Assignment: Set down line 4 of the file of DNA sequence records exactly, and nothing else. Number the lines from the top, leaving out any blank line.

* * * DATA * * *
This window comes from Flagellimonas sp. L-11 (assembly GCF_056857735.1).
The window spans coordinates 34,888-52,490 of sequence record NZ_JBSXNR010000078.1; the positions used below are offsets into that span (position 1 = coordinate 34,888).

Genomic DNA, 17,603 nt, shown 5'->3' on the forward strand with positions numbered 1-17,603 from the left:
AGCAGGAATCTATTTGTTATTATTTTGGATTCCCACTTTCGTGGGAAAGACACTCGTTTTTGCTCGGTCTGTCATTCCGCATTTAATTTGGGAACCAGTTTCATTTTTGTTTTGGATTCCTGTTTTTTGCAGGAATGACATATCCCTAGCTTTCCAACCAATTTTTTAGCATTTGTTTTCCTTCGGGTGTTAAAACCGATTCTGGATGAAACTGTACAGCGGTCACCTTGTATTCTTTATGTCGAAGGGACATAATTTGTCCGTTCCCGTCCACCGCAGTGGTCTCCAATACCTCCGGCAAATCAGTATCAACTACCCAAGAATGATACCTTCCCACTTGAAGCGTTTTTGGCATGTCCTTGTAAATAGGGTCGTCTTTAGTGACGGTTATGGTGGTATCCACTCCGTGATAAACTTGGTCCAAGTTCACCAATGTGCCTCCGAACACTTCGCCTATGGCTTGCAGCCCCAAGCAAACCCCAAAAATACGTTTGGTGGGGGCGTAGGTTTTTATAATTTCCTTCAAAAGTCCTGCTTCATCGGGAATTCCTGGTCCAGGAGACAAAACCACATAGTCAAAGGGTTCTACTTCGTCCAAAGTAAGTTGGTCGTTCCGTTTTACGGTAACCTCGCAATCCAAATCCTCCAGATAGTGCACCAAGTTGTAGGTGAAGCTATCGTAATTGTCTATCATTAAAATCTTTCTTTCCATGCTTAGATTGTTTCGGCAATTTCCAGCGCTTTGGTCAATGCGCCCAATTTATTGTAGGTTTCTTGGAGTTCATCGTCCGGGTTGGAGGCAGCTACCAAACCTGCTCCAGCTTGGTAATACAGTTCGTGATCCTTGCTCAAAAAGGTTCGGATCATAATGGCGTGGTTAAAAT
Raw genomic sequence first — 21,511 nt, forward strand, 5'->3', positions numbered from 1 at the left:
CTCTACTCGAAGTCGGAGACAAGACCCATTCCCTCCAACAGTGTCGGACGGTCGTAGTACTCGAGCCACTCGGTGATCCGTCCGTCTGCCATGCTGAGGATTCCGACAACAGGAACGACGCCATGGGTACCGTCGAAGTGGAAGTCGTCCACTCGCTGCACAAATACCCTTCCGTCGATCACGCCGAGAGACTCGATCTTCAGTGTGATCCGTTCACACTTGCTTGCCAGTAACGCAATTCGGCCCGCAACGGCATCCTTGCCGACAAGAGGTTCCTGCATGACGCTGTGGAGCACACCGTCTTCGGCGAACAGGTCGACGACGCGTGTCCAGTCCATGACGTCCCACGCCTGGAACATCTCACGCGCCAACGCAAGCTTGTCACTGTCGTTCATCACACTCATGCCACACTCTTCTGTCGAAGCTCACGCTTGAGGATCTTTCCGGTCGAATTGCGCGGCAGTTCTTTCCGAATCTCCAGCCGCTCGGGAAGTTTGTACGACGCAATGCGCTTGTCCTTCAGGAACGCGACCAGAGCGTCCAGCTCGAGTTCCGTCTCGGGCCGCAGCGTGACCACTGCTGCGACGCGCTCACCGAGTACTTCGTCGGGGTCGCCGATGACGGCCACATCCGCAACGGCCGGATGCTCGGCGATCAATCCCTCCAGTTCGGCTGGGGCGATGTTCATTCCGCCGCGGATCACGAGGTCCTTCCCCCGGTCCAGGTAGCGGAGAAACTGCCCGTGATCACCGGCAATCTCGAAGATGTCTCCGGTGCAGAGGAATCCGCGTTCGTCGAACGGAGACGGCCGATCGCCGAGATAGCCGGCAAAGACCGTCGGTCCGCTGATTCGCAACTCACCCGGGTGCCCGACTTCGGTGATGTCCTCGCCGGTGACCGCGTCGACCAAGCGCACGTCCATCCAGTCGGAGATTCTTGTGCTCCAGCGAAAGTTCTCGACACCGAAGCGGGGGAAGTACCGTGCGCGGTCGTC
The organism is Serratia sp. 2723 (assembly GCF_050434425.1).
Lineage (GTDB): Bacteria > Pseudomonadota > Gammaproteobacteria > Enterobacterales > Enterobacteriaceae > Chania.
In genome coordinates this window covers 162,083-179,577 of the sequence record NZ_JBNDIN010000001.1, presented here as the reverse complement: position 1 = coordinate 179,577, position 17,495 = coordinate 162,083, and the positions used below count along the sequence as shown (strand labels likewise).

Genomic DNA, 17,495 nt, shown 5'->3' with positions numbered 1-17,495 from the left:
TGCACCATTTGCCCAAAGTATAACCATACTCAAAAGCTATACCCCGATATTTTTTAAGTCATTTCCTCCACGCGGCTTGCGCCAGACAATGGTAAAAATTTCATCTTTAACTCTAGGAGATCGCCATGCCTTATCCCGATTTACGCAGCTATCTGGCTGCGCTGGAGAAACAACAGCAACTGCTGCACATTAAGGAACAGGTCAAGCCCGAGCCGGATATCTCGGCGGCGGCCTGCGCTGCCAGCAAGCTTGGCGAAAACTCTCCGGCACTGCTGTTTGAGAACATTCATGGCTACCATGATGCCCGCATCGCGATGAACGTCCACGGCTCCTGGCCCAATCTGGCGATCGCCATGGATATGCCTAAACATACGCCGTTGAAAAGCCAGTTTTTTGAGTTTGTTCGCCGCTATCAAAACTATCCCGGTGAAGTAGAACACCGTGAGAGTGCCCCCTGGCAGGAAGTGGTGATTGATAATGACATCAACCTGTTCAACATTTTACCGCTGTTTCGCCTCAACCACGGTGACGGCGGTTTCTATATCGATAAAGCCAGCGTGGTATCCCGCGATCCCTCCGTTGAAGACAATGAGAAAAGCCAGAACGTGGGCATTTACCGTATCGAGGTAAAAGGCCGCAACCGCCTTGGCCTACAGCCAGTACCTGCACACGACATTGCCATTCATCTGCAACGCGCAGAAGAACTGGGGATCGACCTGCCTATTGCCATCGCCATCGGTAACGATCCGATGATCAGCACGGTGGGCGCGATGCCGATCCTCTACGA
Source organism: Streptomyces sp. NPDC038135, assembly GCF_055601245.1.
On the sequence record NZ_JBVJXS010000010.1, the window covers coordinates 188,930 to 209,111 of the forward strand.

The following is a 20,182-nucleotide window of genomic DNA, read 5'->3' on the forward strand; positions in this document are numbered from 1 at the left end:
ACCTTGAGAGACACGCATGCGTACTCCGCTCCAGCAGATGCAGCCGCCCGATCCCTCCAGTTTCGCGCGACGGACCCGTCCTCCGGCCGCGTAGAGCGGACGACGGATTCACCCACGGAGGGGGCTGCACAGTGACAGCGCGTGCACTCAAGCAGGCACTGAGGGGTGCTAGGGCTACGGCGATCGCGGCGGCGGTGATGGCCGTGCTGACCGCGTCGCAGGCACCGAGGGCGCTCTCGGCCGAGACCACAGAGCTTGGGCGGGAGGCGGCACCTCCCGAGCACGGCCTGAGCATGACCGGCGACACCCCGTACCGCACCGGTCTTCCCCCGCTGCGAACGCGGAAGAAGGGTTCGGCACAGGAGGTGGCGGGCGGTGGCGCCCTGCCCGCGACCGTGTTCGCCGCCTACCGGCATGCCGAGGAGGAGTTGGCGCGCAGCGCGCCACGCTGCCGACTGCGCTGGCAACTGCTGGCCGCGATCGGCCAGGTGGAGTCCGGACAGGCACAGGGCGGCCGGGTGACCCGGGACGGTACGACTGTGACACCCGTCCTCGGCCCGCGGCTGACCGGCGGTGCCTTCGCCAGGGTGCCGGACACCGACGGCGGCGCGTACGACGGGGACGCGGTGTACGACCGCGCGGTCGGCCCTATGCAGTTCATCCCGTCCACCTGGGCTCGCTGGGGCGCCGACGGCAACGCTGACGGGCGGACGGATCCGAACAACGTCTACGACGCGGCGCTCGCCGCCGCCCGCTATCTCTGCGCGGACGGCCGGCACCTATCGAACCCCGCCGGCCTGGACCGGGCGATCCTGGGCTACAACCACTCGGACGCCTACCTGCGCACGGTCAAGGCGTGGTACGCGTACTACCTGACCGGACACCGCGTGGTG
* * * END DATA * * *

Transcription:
AGCAGGAATCTATTTGTTATTATTTTGGATTCCCACTTTCGTGGGAAAGACACTCGTTTTTGCTCGGTCTGTCATTCCGCATTTAATTTGGGAACCAGTTTCATTTTTGTTTTGGATTCCTGTTTTTTGCAGGAATGACATATCCCTAGCTTTCCAACCAATTTTTTAGCATTTGTTTTCCTTCGGGTGTTAAAACCGATTCTGGATGAAACTGTACAGCGGTCACCTTGTATTCTTTATGTCGAAGGGACATAATTTGTCCGTTCCCGTCCACCGCAGTGGTCTCCAATACCTCCGGCAAATCAGTATCAACTACCCAAGAATGATACCTTCCCACTTGAAGCGTTTTTGGCATGTCCTTGTAAATAGGGTCGTCTTTAGTGACGGTTATGGTGGTATCCACTCCGTGATAAACTTGGTCCAAGTTCACCAATGTGCCTCCGAACACTTCGCCTATGGCTTGCAGCCCCAAGCAAACCCCAAAAATACGTTTGGTGGGGGCGTAGGTTTTTATAATTTCCTTCAAAAGTCCTGCTTCATCGGGAATTCCTGGTCCAGGAGACAAAACCACATAGTCAAAGGGTTCTACTTCGTCCAAAGTAAGTTGGTCGTTCCGTTTTACGGTAACCTCGCAATCCAAATCCTCCAGATAGTGCACCAAGTTGTAGGTGAAGCTATCGTAATTGTCTATCATTAAAATCTTTCTTTCCATGCTTAGATTGTTTCGGCAATTTCCAGCGCTTTGGTCAATGCGCCCAATTTATTGTAGGTTTCTTGGAGTTCATCGTCCGGGTTGGAGGCAGCTACCAAACCTGCTCCAGCTTGGTAATACAGTTCGTGATCCTTGCTCAAAAAGGTTCGGATCATAATGGCGTGGTTAAAAT